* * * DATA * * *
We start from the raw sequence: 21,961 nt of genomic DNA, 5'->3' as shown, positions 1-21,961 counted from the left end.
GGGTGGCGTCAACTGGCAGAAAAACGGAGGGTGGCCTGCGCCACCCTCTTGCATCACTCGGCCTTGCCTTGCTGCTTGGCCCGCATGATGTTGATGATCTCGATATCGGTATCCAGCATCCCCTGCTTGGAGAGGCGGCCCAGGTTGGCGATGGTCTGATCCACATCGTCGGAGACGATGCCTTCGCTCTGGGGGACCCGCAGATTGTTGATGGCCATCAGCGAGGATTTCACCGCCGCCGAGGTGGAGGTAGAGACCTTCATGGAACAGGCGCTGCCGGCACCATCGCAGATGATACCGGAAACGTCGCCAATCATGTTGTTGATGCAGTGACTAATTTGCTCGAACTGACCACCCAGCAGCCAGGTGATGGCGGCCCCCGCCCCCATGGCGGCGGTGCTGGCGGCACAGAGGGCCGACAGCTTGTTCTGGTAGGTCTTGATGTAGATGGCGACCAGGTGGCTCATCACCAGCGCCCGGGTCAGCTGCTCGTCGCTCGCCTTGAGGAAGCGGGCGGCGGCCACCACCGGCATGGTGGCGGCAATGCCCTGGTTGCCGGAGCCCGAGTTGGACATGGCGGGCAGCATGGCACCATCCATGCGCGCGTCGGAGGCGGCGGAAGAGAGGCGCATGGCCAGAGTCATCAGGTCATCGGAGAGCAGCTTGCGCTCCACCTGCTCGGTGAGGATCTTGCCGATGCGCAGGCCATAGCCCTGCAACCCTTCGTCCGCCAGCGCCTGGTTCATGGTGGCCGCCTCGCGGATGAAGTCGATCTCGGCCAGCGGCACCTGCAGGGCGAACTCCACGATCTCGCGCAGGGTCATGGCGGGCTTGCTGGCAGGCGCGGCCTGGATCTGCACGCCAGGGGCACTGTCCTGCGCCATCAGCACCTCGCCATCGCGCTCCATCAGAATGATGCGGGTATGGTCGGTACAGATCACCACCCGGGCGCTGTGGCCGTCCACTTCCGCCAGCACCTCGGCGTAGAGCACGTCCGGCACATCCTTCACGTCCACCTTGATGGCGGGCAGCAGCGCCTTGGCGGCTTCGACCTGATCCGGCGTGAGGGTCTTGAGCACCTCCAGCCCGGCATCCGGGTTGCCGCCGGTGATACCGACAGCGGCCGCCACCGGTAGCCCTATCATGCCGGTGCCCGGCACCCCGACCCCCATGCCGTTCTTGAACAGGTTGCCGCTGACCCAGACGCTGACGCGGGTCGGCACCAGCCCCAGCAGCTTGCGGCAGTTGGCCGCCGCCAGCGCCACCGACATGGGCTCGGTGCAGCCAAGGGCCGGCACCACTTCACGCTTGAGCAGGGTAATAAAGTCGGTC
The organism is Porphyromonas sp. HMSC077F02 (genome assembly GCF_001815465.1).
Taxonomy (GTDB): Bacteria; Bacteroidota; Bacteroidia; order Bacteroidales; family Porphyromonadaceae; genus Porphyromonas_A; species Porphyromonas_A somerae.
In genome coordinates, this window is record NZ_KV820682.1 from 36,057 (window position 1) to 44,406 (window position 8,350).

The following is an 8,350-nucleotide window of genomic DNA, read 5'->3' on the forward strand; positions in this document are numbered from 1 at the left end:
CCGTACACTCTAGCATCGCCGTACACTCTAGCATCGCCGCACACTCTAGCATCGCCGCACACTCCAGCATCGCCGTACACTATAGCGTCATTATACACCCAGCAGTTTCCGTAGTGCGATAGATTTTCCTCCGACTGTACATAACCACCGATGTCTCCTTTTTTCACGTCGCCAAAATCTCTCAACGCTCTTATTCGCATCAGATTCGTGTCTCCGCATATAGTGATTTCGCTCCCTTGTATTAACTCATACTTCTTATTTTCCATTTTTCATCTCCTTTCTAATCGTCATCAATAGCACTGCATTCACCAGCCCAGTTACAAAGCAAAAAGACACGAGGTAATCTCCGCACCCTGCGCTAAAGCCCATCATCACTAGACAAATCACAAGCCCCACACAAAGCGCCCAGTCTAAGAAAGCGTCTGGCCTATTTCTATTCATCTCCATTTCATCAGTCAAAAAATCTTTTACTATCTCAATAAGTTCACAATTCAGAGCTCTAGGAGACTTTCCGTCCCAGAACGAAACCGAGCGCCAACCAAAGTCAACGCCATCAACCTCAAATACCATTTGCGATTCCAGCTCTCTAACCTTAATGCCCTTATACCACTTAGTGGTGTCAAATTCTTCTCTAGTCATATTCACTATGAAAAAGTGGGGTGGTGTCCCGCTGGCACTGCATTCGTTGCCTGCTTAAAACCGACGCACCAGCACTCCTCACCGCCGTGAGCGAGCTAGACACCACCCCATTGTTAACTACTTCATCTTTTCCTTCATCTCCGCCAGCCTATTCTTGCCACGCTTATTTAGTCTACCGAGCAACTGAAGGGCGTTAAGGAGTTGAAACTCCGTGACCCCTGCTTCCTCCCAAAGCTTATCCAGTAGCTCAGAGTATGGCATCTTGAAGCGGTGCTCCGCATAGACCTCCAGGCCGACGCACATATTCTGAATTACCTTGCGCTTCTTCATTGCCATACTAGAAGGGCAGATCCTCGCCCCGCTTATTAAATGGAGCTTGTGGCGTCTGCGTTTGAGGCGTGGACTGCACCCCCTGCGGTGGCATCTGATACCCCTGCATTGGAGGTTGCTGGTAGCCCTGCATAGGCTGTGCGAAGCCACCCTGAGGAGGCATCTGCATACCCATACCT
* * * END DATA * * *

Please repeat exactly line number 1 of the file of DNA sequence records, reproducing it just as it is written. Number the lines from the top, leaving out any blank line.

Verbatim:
We start from the raw sequence: 21,961 nt of genomic DNA, 5'->3' as shown, positions 1-21,961 counted from the left end.